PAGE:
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Regional airlines need to adjust to new pilot training rules, not weaken them

The government does not have to drop down the requirements in order to lure qualified pilots to work for regional airlines.

Just pay the pilots more money. Simple. It will cost more in ticket prices but properly trained pilots are well worth the price.

In what has become annoyingly predictable, the airline industry is continuing to fight back against rules intended to promote a culture of safety within the industry. Its leaders should start worrying less about implementing these important rules and more about ensuring safe travel for its passengers.

Regional airlines are getting ready to ask the government to loosen hard-fought 2013 pilot safety restrictions. They insist that the rules have unnecessarily caused a shortage of qualified flight crews.

One of the main points of contention in the industry is the newly required 1,500 hours of flight time, cited by the Regional Airline Association, its Washington trade group. It says that’s too much for its members.

This area is well acquainted with the consequences of pilot error. On Feb. 12, 2009, Capt. Marvin D. Renslow’s fatal mistake took the lives of all 49 people aboard Colgan Air Flight 3407 and one person on the ground when it crashed in Clarence Center. Both Colgan pilots may have had more than 1,500 hours, as the airlines argue, but that line of logic dismisses the overall point. Not all pilots, especially regional ones, have that number of hours and, in Renslow’s case, he had failed three federal flying tests before he was hired.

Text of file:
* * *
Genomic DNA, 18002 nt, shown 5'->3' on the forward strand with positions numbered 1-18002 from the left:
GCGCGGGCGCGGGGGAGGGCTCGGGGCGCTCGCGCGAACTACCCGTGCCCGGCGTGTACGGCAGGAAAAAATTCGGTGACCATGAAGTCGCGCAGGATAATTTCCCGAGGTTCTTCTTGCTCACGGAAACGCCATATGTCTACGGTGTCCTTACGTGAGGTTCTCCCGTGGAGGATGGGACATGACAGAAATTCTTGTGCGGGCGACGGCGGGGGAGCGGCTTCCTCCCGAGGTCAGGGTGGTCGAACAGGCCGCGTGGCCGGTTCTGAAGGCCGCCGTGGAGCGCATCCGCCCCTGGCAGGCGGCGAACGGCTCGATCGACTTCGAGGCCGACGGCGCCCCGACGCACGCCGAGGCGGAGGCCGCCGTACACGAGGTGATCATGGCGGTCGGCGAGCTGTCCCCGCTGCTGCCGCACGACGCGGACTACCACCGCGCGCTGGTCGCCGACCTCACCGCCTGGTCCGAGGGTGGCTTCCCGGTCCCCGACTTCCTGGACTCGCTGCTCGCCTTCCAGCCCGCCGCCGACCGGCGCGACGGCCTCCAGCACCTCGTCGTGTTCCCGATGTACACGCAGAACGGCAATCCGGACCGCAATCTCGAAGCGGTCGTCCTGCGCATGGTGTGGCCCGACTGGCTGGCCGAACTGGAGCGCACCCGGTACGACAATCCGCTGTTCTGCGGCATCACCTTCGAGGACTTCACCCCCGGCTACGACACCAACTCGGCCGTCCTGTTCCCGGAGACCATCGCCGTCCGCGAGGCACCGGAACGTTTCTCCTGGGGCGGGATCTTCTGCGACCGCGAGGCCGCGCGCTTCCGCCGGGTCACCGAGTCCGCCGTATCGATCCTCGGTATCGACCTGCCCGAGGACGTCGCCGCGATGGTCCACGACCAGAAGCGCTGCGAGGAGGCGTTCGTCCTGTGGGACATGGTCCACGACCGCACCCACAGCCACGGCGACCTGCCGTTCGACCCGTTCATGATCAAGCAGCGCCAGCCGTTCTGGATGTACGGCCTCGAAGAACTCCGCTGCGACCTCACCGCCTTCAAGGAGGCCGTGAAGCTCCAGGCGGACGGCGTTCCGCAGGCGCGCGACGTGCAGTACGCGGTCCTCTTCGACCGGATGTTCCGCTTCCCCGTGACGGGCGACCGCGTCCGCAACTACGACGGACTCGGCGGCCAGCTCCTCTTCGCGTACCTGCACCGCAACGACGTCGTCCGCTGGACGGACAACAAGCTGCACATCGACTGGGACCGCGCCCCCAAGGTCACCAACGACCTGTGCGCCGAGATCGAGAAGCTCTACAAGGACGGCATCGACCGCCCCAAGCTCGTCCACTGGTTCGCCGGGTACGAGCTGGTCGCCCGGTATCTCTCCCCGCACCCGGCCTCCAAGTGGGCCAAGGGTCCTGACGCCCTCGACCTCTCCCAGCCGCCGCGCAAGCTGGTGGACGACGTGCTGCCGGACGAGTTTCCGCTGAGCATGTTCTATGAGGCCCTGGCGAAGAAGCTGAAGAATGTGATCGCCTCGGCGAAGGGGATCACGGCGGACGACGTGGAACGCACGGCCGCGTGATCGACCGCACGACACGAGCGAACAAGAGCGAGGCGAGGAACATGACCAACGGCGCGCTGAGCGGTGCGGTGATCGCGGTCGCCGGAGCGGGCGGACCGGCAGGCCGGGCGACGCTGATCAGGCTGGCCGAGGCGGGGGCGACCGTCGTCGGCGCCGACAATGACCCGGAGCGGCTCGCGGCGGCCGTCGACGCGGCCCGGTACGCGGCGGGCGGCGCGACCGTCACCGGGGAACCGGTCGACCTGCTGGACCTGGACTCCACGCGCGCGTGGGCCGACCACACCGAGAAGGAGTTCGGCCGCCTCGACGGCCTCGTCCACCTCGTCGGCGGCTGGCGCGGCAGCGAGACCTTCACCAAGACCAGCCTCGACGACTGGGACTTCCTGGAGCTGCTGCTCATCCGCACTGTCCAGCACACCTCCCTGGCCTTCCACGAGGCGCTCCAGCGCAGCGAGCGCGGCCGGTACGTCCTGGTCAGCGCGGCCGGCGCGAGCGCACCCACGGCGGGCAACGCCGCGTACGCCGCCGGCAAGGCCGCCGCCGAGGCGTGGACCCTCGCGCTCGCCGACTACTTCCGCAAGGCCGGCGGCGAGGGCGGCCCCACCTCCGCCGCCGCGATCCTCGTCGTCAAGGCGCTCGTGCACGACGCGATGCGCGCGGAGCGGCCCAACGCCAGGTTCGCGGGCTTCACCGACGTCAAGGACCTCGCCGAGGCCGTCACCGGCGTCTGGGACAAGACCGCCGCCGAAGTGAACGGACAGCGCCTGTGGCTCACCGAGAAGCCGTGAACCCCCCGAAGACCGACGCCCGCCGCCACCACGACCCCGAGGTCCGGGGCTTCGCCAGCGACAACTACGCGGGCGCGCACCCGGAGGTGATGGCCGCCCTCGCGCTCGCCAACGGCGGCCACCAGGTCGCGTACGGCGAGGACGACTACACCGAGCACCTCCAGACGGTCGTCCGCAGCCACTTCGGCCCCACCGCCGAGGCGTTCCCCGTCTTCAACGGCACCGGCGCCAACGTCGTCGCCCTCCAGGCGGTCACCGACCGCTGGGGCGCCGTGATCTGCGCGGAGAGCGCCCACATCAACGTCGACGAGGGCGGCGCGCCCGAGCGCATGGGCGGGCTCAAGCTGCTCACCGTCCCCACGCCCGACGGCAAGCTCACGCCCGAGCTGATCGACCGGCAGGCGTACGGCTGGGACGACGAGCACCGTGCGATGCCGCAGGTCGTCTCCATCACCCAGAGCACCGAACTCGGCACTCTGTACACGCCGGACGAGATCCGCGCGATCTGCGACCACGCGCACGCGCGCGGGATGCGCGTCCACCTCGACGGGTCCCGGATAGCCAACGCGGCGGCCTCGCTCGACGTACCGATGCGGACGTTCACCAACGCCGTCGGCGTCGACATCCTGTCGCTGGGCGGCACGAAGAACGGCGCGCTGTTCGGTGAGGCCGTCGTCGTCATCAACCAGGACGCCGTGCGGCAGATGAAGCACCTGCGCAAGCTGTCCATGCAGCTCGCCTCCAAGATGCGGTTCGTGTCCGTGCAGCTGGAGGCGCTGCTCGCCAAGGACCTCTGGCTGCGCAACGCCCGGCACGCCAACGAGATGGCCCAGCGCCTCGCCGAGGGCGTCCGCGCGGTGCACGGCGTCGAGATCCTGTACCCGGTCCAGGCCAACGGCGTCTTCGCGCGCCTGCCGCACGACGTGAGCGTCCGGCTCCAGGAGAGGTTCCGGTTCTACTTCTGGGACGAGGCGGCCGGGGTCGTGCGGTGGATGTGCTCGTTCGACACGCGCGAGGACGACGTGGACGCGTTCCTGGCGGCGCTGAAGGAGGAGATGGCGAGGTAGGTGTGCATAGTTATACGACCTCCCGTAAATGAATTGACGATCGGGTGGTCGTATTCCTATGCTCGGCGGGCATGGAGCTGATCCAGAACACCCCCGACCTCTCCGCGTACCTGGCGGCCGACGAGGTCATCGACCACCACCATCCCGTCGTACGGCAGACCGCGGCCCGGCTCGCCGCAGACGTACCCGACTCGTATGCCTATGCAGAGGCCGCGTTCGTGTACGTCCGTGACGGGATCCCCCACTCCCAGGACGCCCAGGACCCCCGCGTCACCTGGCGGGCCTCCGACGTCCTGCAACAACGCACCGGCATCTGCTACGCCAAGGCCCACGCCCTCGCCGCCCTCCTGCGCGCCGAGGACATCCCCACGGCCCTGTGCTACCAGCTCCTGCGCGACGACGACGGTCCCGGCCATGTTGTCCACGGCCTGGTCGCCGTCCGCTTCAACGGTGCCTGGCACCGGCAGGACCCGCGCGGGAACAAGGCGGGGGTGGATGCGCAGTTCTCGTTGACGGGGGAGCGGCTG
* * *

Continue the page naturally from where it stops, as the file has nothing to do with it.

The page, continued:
Regulations now allow pilots to qualify for the airlines with fewer hours following academic or military aviation training, and the association would rather have the option to hire pilots with less experience if they complete specialized training focusing on high-performance aircraft and airline operations, according to a draft of the group’s proposal that was provided to Bloomberg News.

The group agrees that first officers should be more experienced. But it disagrees that hours of training can be used “as a metric for experience,” according to Malarkey Black, president of the association. It may not be the only one, but it is plainly a useful way to promote air safety.

The group is finalizing the changes it wants, first reported by the Wall Street Journal. So far, the changes sound unacceptable and should be dismissed when they eventually go before the Federal Aviation Administration.

The struggle to get new regulations in place was monumental and involved the absolute selfless dedication of the crash victim families, along with the tireless work by Sen. Charles E. Schumer, who spearheaded the political effort, in addition to Reps. Chris Collins, R-Clarence, and Brian Higgins, D-Buffalo. Schumer has pledged to fight the regional airlines’ effort “tooth and nail.” As he said, families of Flight 3407 have fought “too hard to get this to lose it because some airlines don’t want to keep maximum safety. I will raise a ruckus if they even try.”